Bringing Immersive Environments to Life
The excitement created by new immersive technologies that can generate life-like interactive experiences in virtual worlds—and can even blend them with our everyday reality—parallels the enthusiasm brought about by the birth of cinema. Yet these new technologies, and the content creation practices that go with them, are far from mature.
As Canada Research Chair in Computational Worldmaking, Dr. Graham Wakefield wants to help them grow by developing aesthetic practices and technologies that foster more meaningful and engaging experiences in blended real and artificial worlds.
Inspired by the creativity of nature, Wakefield and his research team are developing computational systems to create artificial worlds where participants can rewrite the rules while interacting within them. He and his team are also developing strategies to create meaningful interaction and intensify aesthetic experience by using collaborative, multi-sensory engagement that involves the whole body. They will share the resulting software products with digitally literate artists and “creative coders” to help exhibit, distribute and document new creative works of unprecedented complexity.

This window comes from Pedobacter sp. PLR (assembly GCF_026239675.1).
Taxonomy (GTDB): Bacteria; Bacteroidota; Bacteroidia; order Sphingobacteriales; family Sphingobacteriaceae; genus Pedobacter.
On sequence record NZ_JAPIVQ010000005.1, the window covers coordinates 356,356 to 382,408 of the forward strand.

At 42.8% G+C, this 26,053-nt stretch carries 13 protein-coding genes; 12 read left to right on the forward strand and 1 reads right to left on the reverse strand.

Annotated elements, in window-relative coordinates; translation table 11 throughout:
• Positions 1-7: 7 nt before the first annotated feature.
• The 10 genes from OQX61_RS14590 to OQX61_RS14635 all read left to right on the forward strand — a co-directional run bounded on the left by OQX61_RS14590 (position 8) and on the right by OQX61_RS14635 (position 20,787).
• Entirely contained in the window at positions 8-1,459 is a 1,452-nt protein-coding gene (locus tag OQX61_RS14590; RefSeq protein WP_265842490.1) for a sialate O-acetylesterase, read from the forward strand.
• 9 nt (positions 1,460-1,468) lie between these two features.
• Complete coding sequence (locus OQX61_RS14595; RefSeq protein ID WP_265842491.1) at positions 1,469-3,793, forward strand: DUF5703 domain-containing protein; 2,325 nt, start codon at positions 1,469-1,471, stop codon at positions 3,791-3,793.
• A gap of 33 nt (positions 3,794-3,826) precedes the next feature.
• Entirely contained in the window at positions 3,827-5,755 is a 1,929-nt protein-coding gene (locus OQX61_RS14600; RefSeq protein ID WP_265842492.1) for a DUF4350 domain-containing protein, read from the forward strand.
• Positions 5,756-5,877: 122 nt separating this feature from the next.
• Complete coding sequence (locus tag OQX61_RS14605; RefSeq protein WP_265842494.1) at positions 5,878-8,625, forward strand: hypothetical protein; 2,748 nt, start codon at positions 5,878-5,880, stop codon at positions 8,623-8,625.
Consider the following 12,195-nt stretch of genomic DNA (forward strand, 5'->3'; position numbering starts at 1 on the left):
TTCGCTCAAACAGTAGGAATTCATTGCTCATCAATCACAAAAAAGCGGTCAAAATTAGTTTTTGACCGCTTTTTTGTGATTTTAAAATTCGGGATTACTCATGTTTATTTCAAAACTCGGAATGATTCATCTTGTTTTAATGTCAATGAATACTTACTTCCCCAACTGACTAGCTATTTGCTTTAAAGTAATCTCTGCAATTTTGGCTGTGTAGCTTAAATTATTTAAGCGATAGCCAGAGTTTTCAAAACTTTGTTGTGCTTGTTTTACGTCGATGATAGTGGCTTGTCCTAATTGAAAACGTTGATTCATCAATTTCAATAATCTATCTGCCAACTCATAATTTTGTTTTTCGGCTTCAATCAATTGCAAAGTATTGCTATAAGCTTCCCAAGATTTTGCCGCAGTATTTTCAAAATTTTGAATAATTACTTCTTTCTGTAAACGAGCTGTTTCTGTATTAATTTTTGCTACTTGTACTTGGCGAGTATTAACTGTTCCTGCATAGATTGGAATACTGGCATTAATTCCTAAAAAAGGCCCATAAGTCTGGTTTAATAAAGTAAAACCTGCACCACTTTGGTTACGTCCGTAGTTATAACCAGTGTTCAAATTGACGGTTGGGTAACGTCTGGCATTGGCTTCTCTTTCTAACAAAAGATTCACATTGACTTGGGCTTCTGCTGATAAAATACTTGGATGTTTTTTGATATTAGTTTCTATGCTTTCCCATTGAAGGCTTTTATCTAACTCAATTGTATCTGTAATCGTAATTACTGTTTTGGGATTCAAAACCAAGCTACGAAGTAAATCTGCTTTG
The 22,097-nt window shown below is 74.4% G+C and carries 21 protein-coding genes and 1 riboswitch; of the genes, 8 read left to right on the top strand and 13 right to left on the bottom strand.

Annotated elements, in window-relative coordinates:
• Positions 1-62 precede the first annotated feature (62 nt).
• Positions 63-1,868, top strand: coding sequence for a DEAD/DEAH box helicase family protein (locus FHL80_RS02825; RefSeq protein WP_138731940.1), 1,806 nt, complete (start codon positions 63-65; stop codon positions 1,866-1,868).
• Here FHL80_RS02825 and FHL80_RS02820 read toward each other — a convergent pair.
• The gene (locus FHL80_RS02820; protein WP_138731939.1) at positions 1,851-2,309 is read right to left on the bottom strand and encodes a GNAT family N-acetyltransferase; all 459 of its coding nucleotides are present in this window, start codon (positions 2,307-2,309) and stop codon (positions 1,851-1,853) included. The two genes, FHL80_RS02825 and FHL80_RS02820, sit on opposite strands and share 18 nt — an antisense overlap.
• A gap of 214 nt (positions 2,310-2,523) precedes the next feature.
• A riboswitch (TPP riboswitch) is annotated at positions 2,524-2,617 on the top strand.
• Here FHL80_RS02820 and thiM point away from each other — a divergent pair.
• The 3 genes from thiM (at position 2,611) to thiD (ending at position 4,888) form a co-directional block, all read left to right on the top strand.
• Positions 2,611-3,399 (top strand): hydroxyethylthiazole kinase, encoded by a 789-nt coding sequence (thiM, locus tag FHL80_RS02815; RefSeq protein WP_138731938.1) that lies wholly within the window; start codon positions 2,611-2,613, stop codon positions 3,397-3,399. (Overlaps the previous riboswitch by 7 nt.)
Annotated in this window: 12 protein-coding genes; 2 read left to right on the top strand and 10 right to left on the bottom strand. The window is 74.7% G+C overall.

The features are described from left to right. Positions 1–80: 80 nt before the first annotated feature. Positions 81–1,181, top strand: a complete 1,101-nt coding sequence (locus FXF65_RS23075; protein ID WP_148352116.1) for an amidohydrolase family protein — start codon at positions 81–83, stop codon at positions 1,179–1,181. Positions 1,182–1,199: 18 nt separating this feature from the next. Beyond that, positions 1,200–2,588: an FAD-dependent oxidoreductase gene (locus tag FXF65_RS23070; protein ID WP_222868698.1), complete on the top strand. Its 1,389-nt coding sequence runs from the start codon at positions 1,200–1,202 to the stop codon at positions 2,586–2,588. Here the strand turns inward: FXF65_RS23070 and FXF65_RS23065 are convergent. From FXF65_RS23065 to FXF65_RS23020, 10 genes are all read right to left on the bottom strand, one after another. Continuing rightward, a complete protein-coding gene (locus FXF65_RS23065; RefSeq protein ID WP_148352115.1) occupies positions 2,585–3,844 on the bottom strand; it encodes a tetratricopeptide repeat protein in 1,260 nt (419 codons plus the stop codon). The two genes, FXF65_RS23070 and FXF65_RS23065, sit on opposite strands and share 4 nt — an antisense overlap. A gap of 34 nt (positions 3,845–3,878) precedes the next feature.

Interactive virtual worlds and mixed realities will be increasingly important forms of creative content in the future. Entertainment and software industries are already investing heavily in these areas while acknowledging the need for new software and aesthetic practices. Wakefield’s research will help meet the demand for more immersive, dynamic and open-ended interactive experiences in the arts and entertainment sectors.